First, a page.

“I grew up in a middle-class family and every dollar mattered -- a lot.”

He and his family saved up so he could go to Duke University in Durham, North Carolina, to study engineering. He graduated summa cum laude and then stayed in the U.S. to study for an MBA at the University of Virginia. From there he went to work for consulting firm McKinsey & Co., where he stayed for 23 years and advised mining companies, a hotel chain and a chicken producer.

“What it afforded me is a perspective to how other companies are run and what the differences are,” said Pearson, who now takes about 300 flights a year instead of the 400 he took at McKinsey. “You don’t have to gold-plate everything. Spend money where it adds value and be thoughtful.”

Veeresh Malik

3 years ago

The correct term to be used for such activities would probably be "extortion" or "anti-National crimes". Banks have, of late, become tools of oppression and often responsible also for closing down industry by their criminal methods.

Hope the fear of CBI shakes the other corrupt banks up too.

Nifty, Sensex may try to rally midweek: Weekly Market report

Nifty has a strong support around 7,450


We had mentioned in last week’s closing report (25 July 2014) that, if the NSE's CNX Nifty is not able to close above 7,840 by Tuesday, the indices will head towards 7,600.


During the week that ended on 1st August, Nifty closed at 7,603 after hitting a weekly low of 7,594. The S&P BSE 30-share Sensex closed the week at 25,480.84 (down 646 points or 2.47%), while the NSE’s 50-share CNX Nifty closed 188 points  or 2.41% down.


We expect the market to move sideways over the next week. The first support for Nifty is at around 7,535-7,575. The second support is at around 7,450.

On Monday, after a range bound beginning, Nifty suddenly weakened and plunged lower and closed at its lowest close in five days. Nifty closed at 7,749 (down 42 points or 0.54%). India's measures for raising the investment limit for foreign institutional investors in government bonds is a positive for the country's credit profile, since it will help stabilise domestic interest and currency rates, Moody's Investors Service said on Monday. Moody's rates India at a "Baa3" rating, the lowest investment-grade rating, and a "stable" outlook.

India's stock markets remained closed on Tuesday for Ramzan Eid.

Wednesday was the only day during the week when the indices managed to close in the green. Nifty closed at 7,791 (up 43 points or 0.55%). US gave out mixed data on Tuesday. The Conference Board's consumer confidence index rose to 90.9, the highest reading since October 2007. Residential real-estate prices advanced 9.3% in the 12 months ended May, the slowest pace in more than a year, according to the S&P/Case-Shiller index of property values in 20 cities.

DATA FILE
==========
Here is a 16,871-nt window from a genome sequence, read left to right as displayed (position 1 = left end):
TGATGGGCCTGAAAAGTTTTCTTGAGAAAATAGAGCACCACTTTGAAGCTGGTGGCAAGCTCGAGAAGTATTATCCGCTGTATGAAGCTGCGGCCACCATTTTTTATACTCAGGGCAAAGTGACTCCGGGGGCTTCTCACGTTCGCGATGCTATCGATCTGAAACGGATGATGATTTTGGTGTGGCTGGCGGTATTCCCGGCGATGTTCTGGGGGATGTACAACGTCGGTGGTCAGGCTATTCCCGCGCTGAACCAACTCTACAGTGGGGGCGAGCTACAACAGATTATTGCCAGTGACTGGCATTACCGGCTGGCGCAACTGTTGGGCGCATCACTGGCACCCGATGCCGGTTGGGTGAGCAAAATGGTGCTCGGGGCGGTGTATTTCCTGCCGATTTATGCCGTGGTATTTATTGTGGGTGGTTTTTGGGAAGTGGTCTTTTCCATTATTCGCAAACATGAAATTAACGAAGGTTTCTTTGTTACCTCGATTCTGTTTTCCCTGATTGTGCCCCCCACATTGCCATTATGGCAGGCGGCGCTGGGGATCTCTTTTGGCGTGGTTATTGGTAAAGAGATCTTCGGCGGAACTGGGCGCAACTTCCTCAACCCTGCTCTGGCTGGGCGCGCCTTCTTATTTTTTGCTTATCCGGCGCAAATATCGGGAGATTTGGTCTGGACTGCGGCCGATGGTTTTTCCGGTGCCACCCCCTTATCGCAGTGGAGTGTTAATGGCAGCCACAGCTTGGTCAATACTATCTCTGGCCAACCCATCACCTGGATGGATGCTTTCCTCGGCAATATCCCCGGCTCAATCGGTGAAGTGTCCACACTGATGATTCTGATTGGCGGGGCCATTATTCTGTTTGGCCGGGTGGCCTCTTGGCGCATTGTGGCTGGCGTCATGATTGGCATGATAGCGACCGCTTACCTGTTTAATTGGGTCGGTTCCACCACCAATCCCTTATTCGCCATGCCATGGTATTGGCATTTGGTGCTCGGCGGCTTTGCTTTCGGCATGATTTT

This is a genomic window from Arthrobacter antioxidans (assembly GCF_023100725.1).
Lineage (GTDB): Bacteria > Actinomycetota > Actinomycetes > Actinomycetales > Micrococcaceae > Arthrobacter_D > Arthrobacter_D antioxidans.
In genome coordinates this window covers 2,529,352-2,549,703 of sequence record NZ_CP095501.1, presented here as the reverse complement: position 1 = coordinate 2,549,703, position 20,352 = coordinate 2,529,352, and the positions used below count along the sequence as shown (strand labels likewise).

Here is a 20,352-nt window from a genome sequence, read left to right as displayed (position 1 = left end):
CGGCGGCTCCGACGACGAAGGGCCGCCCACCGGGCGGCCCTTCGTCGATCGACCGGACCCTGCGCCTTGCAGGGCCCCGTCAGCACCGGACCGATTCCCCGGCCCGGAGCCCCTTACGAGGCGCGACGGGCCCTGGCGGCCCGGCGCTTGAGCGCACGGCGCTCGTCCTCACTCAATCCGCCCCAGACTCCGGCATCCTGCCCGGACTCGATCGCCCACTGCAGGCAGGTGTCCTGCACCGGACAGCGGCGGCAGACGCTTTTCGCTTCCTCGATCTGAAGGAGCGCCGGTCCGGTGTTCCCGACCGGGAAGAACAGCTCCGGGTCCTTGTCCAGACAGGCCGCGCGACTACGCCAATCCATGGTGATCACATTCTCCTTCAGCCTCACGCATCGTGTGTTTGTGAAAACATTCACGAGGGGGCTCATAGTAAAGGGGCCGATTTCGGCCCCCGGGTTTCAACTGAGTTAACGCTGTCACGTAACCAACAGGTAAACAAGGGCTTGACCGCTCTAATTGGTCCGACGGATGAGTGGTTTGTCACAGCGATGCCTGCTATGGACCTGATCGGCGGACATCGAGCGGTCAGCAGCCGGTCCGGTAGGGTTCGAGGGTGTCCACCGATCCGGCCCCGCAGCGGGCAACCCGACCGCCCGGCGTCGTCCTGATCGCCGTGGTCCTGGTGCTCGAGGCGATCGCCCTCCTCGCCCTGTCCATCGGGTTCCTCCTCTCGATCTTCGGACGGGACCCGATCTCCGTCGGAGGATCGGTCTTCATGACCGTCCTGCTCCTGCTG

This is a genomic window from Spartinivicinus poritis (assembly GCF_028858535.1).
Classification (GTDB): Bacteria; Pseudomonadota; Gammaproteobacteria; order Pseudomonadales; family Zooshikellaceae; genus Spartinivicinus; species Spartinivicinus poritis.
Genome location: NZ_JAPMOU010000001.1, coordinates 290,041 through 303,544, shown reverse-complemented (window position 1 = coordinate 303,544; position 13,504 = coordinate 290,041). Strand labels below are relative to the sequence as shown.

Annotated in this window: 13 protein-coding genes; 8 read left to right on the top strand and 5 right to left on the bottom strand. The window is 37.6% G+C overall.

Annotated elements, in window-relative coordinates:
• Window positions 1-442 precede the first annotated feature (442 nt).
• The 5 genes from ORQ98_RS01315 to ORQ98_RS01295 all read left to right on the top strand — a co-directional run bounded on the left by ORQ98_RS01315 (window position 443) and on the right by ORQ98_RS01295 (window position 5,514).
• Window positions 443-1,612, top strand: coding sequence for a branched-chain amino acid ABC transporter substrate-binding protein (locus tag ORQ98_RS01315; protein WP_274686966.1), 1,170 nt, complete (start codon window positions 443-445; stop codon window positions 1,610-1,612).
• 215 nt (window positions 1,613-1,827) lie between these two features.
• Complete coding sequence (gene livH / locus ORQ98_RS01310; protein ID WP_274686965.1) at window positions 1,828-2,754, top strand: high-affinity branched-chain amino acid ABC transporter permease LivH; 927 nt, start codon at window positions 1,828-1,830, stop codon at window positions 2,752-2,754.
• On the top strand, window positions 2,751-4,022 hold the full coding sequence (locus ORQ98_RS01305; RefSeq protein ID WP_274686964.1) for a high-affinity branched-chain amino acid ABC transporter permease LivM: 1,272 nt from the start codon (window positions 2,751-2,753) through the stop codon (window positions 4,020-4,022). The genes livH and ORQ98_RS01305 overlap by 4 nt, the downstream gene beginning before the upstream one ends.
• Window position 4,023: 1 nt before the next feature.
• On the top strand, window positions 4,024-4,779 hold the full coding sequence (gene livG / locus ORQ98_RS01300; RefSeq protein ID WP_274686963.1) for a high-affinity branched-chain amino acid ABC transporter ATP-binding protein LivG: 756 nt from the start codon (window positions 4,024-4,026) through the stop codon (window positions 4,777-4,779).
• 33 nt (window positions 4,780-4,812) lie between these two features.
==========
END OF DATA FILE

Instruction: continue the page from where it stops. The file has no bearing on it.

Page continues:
Nifty again resumed its downward journey on Thursday, closing at 7,721 (down 70 points or 0.90%). The global rating agency Fitch Ratings, retained the 'BBB-' sovereign rating - the lowest investment grade - for India and also said a revision will depend on the government's efforts to usher in bold reforms. The agency has also retained a 'stable' outlook for the country's ratings.

Weakness in the European market and selling by foreign investors in the domestic market, played negatively on market sentiments on Friday. On Thursday, the foreign investors were net sellers of Rs1,654.86 crore equities, their highest sales since 21 June 2013. Nifty closed at 7,603 (down 119 points or 1.54%), this was the highest percentage loss since 8 July 2014. HSBC India Purchasing Managers' Index reached a 17-month peak of 53 in July, up from 51.5 in June.

India's fiscal deficit target for the current fiscal year is "daunting", finance minister Arun Jaitley said on Friday. The month of June 2014 recorded a fiscal deficit of Rs57,022 crore, against a fiscal deficit of Rs1.27 lakh crore in May 2014.

For this week, among the other indices on the NSE, the top two performers were Consumption (0.16%) and MNC (0.14%), while the worst two performers were Infrastructure (4%) and Energy (4%).

Among the Nifty stocks, the top five stocks for the week were Bharti Airtel (7%); Hindustan Unilever (4%); Bank of Baroda (4%); Punjab National Bank (3%) and Lupin (3%). The top five losers were Larsen & Toubro (11%); Jindal Steel & Power (6%); Tata Power (6%); NTPC (6%) and Coal India  (5%).

Of the 1,438 companies on the NSE, 427 companies closed in the green, 984 companies closed in the red, while 27 companies closed flat.

Out of the 27 main sectors tracked by Moneylife, the top five and the bottom five sectors for this week were:



Nifty, Sensex may put in a short rebound on Monday– Friday closing report

Nifty has a strong support at at 7,575